Augustine On The Hermeneutics Of Love

While Augustine argues that ‘there are two things on which all interpretation of Scripture depends: the mode of ascertaining the proper meaning and the mode of making known the meaning when it is ascertained,’ it should be evident that the first step in this process is ethical. First, the ‘meaning’ of a word, while it may be unknown or ambiguous, is the ‘thing’ which is indicated by the word. The ‘thing’ indicated by the word must be the ‘thing’ which the author had in mind as signified by the word. One cannot ascertain the ‘thing’ truly unless one has been ‘purified’ from the corrupting effects of pride and therefore possesses an ‘unprejudiced estimate’ of things. Therefore, the only way to ‘ascertain’ the meaning of the text is to submit to the ‘thing’ intended by the author and to deny one’s own corrupting influence. One must, in other words, humbly submit to the author’s intended ‘object of love’ if one is every to have a grasp of the meaning of the author’s words.

—Warren Charles Embree, “Ethics and Interpretation,” PhD Diss. University of Nebraska, 1992, 149–50.

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One comment

  1. This reminded me of a quote of Augustine’s on how to understand difficult passages of Scripture and especially its application to verses having to do with the Lord’s Supper:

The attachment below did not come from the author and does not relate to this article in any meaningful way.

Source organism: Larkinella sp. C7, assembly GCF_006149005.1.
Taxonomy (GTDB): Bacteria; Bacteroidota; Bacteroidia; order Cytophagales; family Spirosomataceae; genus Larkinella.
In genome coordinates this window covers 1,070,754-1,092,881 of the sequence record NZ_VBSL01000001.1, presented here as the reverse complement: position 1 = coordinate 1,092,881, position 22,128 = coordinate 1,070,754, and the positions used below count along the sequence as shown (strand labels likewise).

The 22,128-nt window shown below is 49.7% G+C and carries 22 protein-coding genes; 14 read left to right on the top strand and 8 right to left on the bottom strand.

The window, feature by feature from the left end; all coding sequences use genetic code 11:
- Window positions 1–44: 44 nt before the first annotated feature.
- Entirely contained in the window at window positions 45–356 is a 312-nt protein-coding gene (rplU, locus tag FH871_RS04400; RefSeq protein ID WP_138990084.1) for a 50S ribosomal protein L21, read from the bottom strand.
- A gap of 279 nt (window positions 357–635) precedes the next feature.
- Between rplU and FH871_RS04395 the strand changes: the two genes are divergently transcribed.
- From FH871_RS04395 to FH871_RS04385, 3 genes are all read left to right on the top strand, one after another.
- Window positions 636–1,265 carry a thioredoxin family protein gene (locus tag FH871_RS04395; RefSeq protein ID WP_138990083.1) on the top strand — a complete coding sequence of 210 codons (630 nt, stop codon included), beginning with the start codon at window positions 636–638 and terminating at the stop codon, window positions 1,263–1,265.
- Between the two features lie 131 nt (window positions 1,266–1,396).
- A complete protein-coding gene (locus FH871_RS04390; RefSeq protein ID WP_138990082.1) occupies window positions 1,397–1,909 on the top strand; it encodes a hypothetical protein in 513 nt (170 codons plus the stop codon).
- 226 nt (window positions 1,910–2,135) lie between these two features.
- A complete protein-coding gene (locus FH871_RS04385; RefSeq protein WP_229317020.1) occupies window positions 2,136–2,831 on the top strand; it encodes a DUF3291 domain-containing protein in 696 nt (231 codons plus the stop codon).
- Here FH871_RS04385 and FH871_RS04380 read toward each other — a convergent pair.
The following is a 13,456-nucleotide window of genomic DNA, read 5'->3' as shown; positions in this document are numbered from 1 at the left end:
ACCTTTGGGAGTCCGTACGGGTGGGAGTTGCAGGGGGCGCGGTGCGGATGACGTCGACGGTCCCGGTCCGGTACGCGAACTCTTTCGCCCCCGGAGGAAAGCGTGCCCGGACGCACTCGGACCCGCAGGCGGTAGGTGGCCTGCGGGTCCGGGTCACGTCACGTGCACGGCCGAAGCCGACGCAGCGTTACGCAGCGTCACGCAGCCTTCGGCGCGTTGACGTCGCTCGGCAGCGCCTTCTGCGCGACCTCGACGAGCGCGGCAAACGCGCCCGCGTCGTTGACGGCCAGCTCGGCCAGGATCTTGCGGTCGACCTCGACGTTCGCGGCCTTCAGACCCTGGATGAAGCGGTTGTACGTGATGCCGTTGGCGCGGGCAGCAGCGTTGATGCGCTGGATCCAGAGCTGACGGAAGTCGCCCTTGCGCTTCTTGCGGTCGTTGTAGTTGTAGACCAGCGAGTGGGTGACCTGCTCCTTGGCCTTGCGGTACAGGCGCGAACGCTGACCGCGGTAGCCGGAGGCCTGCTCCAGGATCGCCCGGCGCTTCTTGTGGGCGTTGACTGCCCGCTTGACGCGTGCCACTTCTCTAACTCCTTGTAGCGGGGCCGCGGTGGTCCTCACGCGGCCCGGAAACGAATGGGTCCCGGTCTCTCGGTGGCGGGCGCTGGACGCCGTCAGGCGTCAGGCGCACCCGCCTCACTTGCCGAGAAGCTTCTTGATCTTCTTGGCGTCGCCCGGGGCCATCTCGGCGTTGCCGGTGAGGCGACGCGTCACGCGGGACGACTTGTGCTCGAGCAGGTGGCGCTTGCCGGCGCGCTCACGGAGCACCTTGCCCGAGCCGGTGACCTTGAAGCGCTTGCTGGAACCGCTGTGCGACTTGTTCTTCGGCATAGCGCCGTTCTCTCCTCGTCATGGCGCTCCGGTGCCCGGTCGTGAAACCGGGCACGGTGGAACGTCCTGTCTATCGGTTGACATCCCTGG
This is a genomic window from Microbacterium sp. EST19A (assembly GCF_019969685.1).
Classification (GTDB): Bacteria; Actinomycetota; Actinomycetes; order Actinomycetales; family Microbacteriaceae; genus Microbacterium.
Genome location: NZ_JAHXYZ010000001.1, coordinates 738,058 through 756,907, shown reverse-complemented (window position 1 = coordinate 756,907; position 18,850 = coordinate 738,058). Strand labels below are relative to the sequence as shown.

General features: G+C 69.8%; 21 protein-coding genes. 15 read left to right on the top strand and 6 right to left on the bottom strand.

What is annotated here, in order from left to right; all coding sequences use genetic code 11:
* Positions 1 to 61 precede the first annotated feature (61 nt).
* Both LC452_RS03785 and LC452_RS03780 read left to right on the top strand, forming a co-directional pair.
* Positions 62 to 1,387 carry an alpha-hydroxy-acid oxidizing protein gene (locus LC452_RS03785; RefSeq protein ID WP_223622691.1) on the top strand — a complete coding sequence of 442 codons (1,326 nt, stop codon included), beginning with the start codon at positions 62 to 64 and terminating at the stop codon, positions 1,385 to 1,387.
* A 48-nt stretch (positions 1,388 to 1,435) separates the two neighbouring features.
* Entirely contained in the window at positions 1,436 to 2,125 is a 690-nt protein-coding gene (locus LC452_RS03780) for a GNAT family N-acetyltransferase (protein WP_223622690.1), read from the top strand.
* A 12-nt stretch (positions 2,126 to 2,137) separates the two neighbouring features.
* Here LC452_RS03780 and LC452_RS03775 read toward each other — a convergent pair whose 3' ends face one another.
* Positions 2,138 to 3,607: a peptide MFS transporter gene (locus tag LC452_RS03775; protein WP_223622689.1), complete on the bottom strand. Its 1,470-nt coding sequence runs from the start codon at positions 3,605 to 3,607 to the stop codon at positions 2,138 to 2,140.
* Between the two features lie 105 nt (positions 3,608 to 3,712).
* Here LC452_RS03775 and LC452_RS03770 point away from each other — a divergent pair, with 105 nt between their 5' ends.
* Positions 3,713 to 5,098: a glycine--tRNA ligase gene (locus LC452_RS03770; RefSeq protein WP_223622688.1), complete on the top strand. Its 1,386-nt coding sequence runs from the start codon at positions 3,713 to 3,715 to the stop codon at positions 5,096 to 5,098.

“Seldom is any difficulty in proper words, but either the circumstances of the place, or the conferring of divers translations, or else the original tongue wherein it was written, will make the sense plain. But in words that be altered from their proper signification, there is great diligence and heed to be taken And specially we must beware, that we take not literally any thing that is spoken figuratively. For contrariwise, we must not take for a figure, any thing that is spoken properly. Therefore must be declared the manner how to discern a proper speech from a figurative; wherein must be observed this rule, that if the thing which is spoken be to the furtherance of charity, then it is a proper speech, and no figure. So that if it be a commandment that forbiddeth any evil or wicked act, or commandeth any good or beneficial thing, then it is no figure. But if it command any ill or wicked thing, or forbid anything that is good and beneficial, then it is a figurative speech.”

    [De Doctrina Christiana]

    He applies the rule:

    Now the saying of Christ, ‘Except you eat the flesh of the Son of man and drink his blood, you shall have no life in you’, seemeth to command an heinous and a wicked thing; therefore it is a figure, commanding us to be partakers of Christ’s passion, keeping in our minds to our great comfort and profit, that his flesh was wounded for us.

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